Arbatov, who heads the Center for International Security at the Institute of World Economy and International Relations in Moscow, is also a scholar in residence at the Carnegie Moscow Center and one of the foremost Russian analysts of strategic weapons and security issues. He has been a long-time member of the liberal Yabloko bloc, and in earlier years served in the lower house of parliament, the State Duma, where he was deputy chairman of the Duma defense committee.
Arbatov wants Russia to bring the nuclear weapons launch procedure — the three briefcases — in synch with the Russian Constitution. He wants to make sure it is the president and the prime minister who are making the big decision. He is a strong believer in the idea that democracy means civilian control over military affairs.
The Soviet Union created the current command and control system at the peak of the Cold War in the early 1980s. The three nuclear briefcases were put on duty just as Mikhail Gorbachev became Soviet leader in 1985. They are linked to a redundant network, called Kavkaz, made of cables, radio transmissions, and satellites. The three briefcases are essentially communications terminals to give those using them information about a possible attack, and allowing them to consult with each other. Initially, they were given to the Soviet general secretary, defense minister, and chief of the general staff because, in the Soviet system, the military has historically played a larger role in decisions about nuclear war. If a nuclear launch were ordered, it would go from the Cheget to a receiving terminal called Baksan, located at the command posts of the General Staff, rocket forces, navy, and air force. The overall communications network is called Kazbek.
The Cheget does not by itself contain a nuclear button. Rather, it is a transmission system for permission to launch. The launch permission would be received by the military, and distributed by them to the proper branch of service and the weapons crews.
After the Soviet collapse, Arbatov notes, the system of the three briefcases was preserved intact, and handed over to Russia. Yet he points out the Soviet Union was a one-party totalitarian state, consisting of a single military-political leadership, while Russia chose to be a democracy. Arbatov insists that a democracy must have solid, guaranteed control of the political leadership over the most important of all decisions: the use of nuclear weapons. He notes that in the United States, the principle of civilian control is well established.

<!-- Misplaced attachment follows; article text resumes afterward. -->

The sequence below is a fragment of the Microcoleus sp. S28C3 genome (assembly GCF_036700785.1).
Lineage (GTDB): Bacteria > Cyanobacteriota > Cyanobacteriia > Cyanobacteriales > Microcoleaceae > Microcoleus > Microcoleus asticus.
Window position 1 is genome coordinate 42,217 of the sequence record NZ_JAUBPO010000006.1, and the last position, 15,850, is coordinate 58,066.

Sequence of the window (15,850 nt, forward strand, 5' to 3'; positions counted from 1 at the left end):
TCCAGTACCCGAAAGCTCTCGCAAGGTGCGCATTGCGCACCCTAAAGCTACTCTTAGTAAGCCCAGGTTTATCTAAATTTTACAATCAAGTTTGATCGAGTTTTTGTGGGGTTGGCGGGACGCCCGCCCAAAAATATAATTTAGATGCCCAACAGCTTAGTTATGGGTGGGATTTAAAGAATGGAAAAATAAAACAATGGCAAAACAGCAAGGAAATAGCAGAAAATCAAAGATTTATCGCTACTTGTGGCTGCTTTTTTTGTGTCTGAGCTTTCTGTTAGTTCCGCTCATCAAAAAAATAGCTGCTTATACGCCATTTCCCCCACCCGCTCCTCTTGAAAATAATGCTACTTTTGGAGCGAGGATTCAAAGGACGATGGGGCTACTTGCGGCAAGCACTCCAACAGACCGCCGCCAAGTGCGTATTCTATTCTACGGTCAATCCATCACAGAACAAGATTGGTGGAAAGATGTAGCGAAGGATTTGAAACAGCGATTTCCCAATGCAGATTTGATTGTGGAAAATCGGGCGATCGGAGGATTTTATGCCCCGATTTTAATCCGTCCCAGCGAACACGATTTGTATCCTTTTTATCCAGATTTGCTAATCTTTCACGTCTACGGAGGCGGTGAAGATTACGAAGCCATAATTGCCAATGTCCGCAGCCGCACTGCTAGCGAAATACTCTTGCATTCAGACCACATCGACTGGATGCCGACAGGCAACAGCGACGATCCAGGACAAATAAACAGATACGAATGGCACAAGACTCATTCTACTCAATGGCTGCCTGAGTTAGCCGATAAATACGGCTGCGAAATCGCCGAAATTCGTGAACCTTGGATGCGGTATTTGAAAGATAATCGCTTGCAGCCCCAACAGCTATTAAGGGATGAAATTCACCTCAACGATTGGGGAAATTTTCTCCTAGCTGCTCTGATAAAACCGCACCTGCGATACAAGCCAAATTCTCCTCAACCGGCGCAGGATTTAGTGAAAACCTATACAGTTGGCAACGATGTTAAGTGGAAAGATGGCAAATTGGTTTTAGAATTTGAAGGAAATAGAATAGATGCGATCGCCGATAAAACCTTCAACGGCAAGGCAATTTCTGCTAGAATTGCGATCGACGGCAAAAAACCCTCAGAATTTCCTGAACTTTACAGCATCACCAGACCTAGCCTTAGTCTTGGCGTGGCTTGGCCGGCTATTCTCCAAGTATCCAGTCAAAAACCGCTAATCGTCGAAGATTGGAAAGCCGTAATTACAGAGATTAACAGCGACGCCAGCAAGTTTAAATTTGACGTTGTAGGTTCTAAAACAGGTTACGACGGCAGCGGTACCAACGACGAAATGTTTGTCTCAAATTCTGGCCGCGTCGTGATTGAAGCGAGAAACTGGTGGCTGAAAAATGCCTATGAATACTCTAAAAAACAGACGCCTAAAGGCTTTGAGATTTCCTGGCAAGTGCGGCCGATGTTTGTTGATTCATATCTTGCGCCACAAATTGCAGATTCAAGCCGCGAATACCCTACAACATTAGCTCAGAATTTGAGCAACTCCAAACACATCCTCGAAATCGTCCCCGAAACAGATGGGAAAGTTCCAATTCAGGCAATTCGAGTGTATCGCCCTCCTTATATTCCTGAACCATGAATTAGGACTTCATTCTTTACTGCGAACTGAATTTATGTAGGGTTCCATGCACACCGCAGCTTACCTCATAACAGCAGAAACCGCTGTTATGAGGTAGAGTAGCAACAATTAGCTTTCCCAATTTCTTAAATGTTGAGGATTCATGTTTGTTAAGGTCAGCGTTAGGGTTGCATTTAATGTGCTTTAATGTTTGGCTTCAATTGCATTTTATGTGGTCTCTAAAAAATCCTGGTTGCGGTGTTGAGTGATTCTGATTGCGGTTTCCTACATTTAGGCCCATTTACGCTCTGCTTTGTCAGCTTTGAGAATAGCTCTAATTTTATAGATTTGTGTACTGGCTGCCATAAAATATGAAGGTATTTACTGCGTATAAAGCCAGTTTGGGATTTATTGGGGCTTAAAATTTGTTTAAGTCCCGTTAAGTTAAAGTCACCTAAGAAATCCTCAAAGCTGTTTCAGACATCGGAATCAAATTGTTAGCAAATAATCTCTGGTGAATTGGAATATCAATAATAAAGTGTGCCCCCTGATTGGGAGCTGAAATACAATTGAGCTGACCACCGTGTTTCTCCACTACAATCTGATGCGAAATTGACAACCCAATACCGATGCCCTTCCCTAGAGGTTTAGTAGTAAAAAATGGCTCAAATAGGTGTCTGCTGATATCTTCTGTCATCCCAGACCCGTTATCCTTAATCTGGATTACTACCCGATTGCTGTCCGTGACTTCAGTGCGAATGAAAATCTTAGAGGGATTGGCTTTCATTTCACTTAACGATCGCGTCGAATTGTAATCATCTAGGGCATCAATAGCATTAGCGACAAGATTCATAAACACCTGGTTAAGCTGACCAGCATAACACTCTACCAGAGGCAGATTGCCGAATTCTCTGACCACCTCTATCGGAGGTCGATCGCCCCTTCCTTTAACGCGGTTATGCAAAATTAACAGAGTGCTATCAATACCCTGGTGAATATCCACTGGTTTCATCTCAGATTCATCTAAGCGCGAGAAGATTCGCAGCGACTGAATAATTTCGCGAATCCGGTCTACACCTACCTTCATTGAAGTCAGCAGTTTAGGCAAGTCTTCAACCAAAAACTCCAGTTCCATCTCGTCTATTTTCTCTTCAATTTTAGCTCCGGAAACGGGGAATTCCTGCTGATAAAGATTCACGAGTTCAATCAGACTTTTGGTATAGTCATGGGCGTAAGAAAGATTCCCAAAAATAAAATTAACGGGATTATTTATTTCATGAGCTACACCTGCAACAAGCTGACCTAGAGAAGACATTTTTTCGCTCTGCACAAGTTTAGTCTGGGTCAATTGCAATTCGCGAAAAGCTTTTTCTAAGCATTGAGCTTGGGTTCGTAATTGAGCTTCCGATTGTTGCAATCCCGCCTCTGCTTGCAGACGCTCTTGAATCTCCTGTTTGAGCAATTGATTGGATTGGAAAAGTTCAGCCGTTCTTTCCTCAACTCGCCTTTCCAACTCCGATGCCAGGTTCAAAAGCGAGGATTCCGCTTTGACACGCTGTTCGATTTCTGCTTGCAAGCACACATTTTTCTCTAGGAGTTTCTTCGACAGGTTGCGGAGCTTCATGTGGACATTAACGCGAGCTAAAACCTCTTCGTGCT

Arbatov raises some fundamental questions about the three briefcases. If they must all work together, he asks, then why are two of them given to the defense minister and chief of the general staff, who are not formally nuclear decision-makers? And if the briefcases don’t work jointly, what is the difference between them? Could any single one be used to issue a launch order? Arbatov does not offer answers to these questions, saying there isn’t reliable information from official sources. He points out that the three figures with briefcases are not equal: the president is commander in chief, by the Constitution; the defense minister reports to him, and the chief of the general staff to the defense minister.
Arbatov is particularly concerned about what happens if the president is incapacitated. The Russian Constitution clearly states, in Article 92, paragraph 3, that "In all cases when the president of the Russian Federation shall be unable to perform his duties such duties shall be temporarily performed by the chairman of the government of the Russian Federation," also known as the prime minister. If the president can’t give a launch order, Arbatov says, his successor is the prime minister, not the defense minister or the chief of the general staff. Yet they are the ones with the Cheget briefcases.
In the history of the new Russia, Arbatov recalls, it is known the nuclear briefcase was handed to the prime minister when Boris Yeltsin underwent heart surgery in 1996. There are no other reported instances of a transfer. In Vladimir Putin’s years as president, from 2000 to 2008, Arbatov reports, there is no public information that the briefcase was ever given to the prime minister while the president was out of the country. Even more than that, Arbatov laments, both president and prime minister are sometimes out of the country at the same time. Who, then, would make the decision about nuclear war, if they can’t?